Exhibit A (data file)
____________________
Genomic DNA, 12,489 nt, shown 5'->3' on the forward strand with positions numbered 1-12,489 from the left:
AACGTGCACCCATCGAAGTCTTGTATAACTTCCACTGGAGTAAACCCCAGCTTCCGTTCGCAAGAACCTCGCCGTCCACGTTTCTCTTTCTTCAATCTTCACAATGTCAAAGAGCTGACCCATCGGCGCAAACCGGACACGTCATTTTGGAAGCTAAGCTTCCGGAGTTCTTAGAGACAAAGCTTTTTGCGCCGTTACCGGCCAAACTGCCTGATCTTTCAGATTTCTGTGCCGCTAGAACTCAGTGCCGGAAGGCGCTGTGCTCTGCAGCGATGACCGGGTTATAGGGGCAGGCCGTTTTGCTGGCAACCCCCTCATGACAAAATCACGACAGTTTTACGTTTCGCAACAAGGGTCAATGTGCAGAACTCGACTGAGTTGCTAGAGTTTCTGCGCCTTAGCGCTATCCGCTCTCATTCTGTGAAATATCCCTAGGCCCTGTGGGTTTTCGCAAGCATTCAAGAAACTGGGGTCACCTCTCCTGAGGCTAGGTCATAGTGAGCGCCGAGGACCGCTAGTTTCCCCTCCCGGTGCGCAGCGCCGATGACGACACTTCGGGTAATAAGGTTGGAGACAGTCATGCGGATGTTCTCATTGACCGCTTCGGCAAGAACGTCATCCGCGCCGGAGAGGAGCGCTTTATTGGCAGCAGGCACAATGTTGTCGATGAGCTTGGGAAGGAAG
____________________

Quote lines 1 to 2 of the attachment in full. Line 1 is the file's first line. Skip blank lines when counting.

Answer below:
Genomic DNA, 12,489 nt, shown 5'->3' on the forward strand with positions numbered 1-12,489 from the left:
AACGTGCACCCATCGAAGTCTTGTATAACTTCCACTGGAGTAAACCCCAGCTTCCGTTCGCAAGAACCTCGCCGTCCACGTTTCTCTTTCTTCAATCTTCACAATGTCAAAGAGCTGACCCATCGGCGCAAACCGGACACGTCATTTTGGAAGCTAAGCTTCCGGAGTTCTTAGAGACAAAGCTTTTTGCGCCGTTACCGGCCAAACTGCCTGATCTTTCAGATTTCTGTGCCGCTAGAACTCAGTGCCGGAAGGCGCTGTGCTCTGCAGCGATGACCGGGTTATAGGGGCAGGCCGTTTTGCTGGCAACCCCCTCATGACAAAATCACGACAGTTTTACGTTTCGCAACAAGGGTCAATGTGCAGAACTCGACTGAGTTGCTAGAGTTTCTGCGCCTTAGCGCTATCCGCTCTCATTCTGTGAAATATCCCTAGGCCCTGTGGGTTTTCGCAAGCATTCAAGAAACTGGGGTCACCTCTCCTGAGGCTAGGTCATAGTGAGCGCCGAGGACCGCTAGTTTCCCCTCCCGGTGCGCAGCGCCGATGACGACACTTCGGGTAATAAGGTTGGAGACAGTCATGCGGATGTTCTCATTGACCGCTTCGGCAAGAACGTCATCCGCGCCGGAGAGGAGCGCTTTATTGGCAGCAGGCACAATGTTGTCGATGAGCTTGGGAAGGAAG